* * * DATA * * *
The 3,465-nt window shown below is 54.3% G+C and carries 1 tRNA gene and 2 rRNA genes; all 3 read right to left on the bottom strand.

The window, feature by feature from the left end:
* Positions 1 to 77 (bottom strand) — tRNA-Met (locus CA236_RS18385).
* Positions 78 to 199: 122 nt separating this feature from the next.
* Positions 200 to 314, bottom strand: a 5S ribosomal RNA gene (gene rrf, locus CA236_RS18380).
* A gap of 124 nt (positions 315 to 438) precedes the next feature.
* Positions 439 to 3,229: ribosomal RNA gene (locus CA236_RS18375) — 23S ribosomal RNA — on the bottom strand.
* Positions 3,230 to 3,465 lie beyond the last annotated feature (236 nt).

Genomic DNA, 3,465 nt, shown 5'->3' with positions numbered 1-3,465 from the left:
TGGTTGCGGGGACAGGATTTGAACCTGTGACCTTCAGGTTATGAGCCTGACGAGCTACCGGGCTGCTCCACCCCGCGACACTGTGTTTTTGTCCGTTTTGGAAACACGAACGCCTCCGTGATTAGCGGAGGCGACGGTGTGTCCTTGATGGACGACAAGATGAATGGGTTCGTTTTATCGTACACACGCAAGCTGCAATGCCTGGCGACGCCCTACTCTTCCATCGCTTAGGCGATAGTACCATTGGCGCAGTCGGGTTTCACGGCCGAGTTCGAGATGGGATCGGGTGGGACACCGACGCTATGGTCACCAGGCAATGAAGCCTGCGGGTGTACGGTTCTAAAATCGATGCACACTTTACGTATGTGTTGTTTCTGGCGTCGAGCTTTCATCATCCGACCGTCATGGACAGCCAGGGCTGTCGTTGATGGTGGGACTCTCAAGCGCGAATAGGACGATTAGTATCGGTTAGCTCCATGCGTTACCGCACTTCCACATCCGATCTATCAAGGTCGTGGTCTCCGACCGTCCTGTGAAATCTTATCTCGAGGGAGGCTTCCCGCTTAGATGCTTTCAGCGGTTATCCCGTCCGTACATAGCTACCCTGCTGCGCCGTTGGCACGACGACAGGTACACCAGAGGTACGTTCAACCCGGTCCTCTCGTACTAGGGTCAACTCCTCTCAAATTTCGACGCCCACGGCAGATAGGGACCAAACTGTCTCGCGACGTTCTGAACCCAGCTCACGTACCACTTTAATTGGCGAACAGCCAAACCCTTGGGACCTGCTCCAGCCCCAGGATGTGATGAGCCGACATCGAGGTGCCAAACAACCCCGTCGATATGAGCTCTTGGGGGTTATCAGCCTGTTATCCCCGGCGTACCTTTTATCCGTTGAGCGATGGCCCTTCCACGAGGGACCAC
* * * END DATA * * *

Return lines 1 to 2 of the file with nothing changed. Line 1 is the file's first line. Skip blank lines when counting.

The 3,465-nt window shown below is 54.3% G+C and carries 1 tRNA gene and 2 rRNA genes; all 3 read right to left on the bottom strand.

The window, feature by feature from the left end: